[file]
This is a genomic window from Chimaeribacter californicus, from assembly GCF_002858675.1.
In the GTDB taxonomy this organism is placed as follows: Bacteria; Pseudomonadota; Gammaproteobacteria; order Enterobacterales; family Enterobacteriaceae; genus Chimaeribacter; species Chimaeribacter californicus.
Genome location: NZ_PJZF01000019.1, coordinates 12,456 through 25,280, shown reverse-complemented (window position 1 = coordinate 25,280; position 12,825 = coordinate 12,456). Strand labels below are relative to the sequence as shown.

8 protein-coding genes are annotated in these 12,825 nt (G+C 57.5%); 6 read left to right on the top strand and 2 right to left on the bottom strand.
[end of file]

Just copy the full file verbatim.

This is a genomic window from Chimaeribacter californicus, from assembly GCF_002858675.1.
In the GTDB taxonomy this organism is placed as follows: Bacteria; Pseudomonadota; Gammaproteobacteria; order Enterobacterales; family Enterobacteriaceae; genus Chimaeribacter; species Chimaeribacter californicus.
Genome location: NZ_PJZF01000019.1, coordinates 12,456 through 25,280, shown reverse-complemented (window position 1 = coordinate 25,280; position 12,825 = coordinate 12,456). Strand labels below are relative to the sequence as shown.

8 protein-coding genes are annotated in these 12,825 nt (G+C 57.5%); 6 read left to right on the top strand and 2 right to left on the bottom strand.